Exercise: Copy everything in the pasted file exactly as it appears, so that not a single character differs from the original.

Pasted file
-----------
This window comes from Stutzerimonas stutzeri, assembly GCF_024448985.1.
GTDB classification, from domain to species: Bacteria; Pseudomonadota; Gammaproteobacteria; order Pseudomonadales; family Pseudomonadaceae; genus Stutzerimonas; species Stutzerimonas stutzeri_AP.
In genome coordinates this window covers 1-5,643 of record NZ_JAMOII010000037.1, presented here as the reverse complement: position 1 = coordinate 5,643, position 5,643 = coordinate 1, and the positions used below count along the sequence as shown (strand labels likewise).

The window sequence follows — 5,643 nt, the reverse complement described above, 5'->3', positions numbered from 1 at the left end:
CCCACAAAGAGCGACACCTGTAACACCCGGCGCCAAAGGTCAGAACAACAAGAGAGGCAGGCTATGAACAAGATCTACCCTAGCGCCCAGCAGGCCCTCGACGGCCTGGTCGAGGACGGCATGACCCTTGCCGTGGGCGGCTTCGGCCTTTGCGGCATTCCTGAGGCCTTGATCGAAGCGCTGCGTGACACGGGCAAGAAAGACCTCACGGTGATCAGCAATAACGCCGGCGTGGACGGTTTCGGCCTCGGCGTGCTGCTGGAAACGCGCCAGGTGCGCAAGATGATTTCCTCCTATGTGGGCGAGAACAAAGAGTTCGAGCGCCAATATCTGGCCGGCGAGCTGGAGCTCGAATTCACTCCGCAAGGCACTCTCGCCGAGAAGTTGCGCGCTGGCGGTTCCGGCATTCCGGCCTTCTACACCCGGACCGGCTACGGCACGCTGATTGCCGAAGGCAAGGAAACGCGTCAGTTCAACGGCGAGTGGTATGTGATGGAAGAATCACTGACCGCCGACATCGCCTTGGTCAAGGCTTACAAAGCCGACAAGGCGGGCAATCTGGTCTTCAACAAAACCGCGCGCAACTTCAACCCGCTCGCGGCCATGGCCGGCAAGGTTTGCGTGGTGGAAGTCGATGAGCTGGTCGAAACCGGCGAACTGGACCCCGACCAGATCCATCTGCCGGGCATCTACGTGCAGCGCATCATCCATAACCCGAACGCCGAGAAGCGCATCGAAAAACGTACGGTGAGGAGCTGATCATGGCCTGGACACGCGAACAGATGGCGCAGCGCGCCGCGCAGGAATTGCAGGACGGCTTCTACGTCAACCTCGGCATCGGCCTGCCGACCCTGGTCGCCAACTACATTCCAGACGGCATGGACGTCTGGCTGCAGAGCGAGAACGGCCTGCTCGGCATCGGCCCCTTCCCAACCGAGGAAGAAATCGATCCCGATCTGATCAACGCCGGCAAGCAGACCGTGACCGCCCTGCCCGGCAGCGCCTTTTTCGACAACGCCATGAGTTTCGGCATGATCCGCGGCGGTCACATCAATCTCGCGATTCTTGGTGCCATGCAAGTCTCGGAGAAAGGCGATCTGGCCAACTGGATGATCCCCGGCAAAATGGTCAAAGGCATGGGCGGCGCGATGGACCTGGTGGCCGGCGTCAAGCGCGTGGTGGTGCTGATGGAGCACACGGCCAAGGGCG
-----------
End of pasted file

This window comes from Stutzerimonas stutzeri, assembly GCF_024448985.1.
GTDB classification, from domain to species: Bacteria; Pseudomonadota; Gammaproteobacteria; order Pseudomonadales; family Pseudomonadaceae; genus Stutzerimonas; species Stutzerimonas stutzeri_AP.
In genome coordinates this window covers 1-5,643 of record NZ_JAMOII010000037.1, presented here as the reverse complement: position 1 = coordinate 5,643, position 5,643 = coordinate 1, and the positions used below count along the sequence as shown (strand labels likewise).

The window sequence follows — 5,643 nt, the reverse complement described above, 5'->3', positions numbered from 1 at the left end:
CCCACAAAGAGCGACACCTGTAACACCCGGCGCCAAAGGTCAGAACAACAAGAGAGGCAGGCTATGAACAAGATCTACCCTAGCGCCCAGCAGGCCCTCGACGGCCTGGTCGAGGACGGCATGACCCTTGCCGTGGGCGGCTTCGGCCTTTGCGGCATTCCTGAGGCCTTGATCGAAGCGCTGCGTGACACGGGCAAGAAAGACCTCACGGTGATCAGCAATAACGCCGGCGTGGACGGTTTCGGCCTCGGCGTGCTGCTGGAAACGCGCCAGGTGCGCAAGATGATTTCCTCCTATGTGGGCGAGAACAAAGAGTTCGAGCGCCAATATCTGGCCGGCGAGCTGGAGCTCGAATTCACTCCGCAAGGCACTCTCGCCGAGAAGTTGCGCGCTGGCGGTTCCGGCATTCCGGCCTTCTACACCCGGACCGGCTACGGCACGCTGATTGCCGAAGGCAAGGAAACGCGTCAGTTCAACGGCGAGTGGTATGTGATGGAAGAATCACTGACCGCCGACATCGCCTTGGTCAAGGCTTACAAAGCCGACAAGGCGGGCAATCTGGTCTTCAACAAAACCGCGCGCAACTTCAACCCGCTCGCGGCCATGGCCGGCAAGGTTTGCGTGGTGGAAGTCGATGAGCTGGTCGAAACCGGCGAACTGGACCCCGACCAGATCCATCTGCCGGGCATCTACGTGCAGCGCATCATCCATAACCCGAACGCCGAGAAGCGCATCGAAAAACGTACGGTGAGGAGCTGATCATGGCCTGGACACGCGAACAGATGGCGCAGCGCGCCGCGCAGGAATTGCAGGACGGCTTCTACGTCAACCTCGGCATCGGCCTGCCGACCCTGGTCGCCAACTACATTCCAGACGGCATGGACGTCTGGCTGCAGAGCGAGAACGGCCTGCTCGGCATCGGCCCCTTCCCAACCGAGGAAGAAATCGATCCCGATCTGATCAACGCCGGCAAGCAGACCGTGACCGCCCTGCCCGGCAGCGCCTTTTTCGACAACGCCATGAGTTTCGGCATGATCCGCGGCGGTCACATCAATCTCGCGATTCTTGGTGCCATGCAAGTCTCGGAGAAAGGCGATCTGGCCAACTGGATGATCCCCGGCAAAATGGTCAAAGGCATGGGCGGCGCGATGGACCTGGTGGCCGGCGTCAAGCGCGTGGTGGTGCTGATGGAGCACACGGCCAAGGGCG